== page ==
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Data from Kaikōura quake features in updated geological map of NZ - 06/11/2018

A wealth of geological information captured after the November 2016 Kaikōura earthquake is one of a number of additions and improvements in the newly updated 1:250,000 digital Geological Map of New Zealand.

The map is among the most used of GNS Science’s digital geological map products with 45,000 online views of it in the past year through GNS Science’s website. It covers the entire mainland of New Zealand, and a soon-to-be released addition will include the Chatham Islands.

This latest edition replaces the inaugural 2014 digital map of the same scale and is available on an 8 Gigabyte USB stick at $35 via the GNS Science webshop. https://shop.gns.cri.nz/maps/

The 2018 edition of the 1:250,000 digital Geological Map of New Zealand shown in an oblique view of the northern South Island. The most conspicuous change has involved the faults layer as many were reclassed as active when they ruptured during the 2016 Kaikoura earthquake.

The 2018 edition of the 1:250,000 digital Geological Map of New Zealand shown in an oblique view of the northern South Island. The most conspicuous change has involved the faults layer as many were reclassed as active when they ruptured during the 2016 Kaikoura earthquake.

The map can also be browsed online at no cost at https://data.gns.cri.nz/geology/

Geologist Mark Rattenbury of GNS Science said the updated version featured 15 layers of information that could be displayed on screen in any number of chosen combinations.

“It features much richer supporting information than the inaugural version and greater connectivity to related geoscience databases in New Zealand and internationally,” Dr Rattenbury said.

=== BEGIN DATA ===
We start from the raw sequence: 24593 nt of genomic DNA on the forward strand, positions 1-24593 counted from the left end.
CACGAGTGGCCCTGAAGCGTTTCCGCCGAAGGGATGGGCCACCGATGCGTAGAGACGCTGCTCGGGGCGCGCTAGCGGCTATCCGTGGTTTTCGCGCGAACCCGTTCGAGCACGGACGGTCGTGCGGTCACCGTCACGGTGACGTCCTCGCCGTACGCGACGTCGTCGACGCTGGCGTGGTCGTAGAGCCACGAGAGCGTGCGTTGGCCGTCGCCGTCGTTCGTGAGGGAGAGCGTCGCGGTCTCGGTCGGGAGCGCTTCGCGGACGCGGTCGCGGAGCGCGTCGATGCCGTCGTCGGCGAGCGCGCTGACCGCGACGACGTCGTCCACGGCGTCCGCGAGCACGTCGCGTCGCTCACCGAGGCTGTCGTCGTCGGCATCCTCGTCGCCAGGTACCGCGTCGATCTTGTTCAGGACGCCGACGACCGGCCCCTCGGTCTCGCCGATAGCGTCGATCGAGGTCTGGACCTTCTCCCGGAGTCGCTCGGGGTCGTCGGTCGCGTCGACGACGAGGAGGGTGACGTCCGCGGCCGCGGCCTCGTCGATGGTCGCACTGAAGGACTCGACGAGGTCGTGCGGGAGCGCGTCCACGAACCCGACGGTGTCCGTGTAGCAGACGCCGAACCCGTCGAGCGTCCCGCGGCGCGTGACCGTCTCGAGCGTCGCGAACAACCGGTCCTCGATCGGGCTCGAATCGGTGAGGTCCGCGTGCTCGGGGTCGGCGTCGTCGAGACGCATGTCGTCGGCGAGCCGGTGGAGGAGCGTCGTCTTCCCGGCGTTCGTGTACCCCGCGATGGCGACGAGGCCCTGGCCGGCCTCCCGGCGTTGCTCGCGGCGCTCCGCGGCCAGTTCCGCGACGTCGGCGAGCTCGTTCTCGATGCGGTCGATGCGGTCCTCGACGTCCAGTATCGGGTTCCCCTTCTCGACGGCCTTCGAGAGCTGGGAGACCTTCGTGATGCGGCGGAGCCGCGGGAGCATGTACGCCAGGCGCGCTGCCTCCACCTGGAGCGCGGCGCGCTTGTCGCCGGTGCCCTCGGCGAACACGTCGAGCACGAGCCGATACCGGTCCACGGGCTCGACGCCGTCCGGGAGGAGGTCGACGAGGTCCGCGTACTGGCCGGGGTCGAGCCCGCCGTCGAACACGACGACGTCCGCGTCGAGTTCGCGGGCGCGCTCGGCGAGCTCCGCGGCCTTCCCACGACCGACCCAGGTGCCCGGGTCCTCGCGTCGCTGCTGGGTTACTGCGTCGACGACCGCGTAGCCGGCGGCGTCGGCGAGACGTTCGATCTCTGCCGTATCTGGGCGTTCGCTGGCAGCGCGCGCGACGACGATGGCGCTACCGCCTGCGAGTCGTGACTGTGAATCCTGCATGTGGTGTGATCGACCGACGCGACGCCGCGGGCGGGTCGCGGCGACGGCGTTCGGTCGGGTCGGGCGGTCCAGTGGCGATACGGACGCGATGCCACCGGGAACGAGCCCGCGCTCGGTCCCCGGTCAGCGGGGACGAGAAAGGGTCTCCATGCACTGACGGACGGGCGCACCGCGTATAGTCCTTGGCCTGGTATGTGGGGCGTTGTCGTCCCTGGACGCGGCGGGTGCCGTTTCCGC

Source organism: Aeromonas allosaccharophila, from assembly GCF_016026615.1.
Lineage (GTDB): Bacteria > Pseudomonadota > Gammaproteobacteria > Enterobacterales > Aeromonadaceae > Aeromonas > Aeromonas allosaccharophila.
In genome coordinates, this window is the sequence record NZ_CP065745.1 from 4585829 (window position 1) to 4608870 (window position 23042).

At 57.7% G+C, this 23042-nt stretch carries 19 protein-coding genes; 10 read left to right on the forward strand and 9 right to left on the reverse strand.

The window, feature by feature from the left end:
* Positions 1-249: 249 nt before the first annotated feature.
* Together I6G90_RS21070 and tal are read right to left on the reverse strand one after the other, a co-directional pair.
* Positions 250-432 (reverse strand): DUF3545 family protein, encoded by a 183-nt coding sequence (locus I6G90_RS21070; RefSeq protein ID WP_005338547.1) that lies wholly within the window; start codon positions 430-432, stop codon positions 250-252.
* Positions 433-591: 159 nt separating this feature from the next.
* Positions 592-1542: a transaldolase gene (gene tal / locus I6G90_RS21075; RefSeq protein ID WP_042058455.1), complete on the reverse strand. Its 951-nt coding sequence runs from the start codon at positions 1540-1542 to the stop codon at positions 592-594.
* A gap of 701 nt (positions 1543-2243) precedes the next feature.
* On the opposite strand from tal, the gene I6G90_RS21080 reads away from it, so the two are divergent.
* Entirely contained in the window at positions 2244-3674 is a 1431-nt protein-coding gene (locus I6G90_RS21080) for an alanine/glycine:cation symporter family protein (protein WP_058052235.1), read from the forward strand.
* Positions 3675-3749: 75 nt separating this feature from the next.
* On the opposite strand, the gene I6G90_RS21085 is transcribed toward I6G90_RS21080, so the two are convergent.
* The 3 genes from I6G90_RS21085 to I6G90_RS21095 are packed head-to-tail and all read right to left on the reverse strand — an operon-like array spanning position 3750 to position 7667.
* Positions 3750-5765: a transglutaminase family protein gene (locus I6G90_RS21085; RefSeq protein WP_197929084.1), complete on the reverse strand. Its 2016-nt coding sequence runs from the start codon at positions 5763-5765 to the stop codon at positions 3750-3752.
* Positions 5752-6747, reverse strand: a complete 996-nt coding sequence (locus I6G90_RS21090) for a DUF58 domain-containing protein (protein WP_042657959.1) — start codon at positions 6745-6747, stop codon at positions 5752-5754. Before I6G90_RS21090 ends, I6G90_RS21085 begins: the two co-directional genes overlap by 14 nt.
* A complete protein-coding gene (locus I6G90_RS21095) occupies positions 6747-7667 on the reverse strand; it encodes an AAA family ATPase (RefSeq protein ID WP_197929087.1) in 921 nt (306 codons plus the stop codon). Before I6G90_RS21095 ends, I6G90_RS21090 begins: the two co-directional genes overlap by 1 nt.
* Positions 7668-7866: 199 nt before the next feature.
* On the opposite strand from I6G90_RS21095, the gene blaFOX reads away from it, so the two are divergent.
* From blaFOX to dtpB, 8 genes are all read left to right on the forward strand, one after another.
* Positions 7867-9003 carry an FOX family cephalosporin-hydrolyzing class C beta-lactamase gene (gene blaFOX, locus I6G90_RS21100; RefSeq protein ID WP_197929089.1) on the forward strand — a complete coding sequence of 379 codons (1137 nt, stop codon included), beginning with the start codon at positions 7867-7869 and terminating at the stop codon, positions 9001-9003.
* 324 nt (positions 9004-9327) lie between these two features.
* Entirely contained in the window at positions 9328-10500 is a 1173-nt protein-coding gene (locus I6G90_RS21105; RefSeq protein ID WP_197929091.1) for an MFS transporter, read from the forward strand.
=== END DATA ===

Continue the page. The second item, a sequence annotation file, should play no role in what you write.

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This update underlines that geological maps are not static. All of our digital maps are updated as new information and new interpretations come to hand

Dr Mark Rattenbury

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The inclusion of new information compiled by geologists after the Kaikōura earthquake means that the northeast corner of the South Island is now one of the most up-to-date mapped parts of New Zealand.

As well as detailed information on the 22 faults that ruptured during the earthquake, the updated map shows a handful of previously unknown faults that showed up on LIDAR images acquired during post-quake reconnaissance.

“It also shows the recently exposed coastal platforms and coastal uplift along tens of kilometres of coastline, as well as about 50 of the largest landslides that mostly occurred inland from Kaikōura.

“This update underlines that geological maps are not static. All of our digital maps are updated as new information and new interpretations come to hand.” 

Dr Rattenbury said the map was used by a wide number of sectors including the insurance industry, the education sector, scientists, infrastructure providers, civil defence and emergency management operators, the tourism sector, and the public.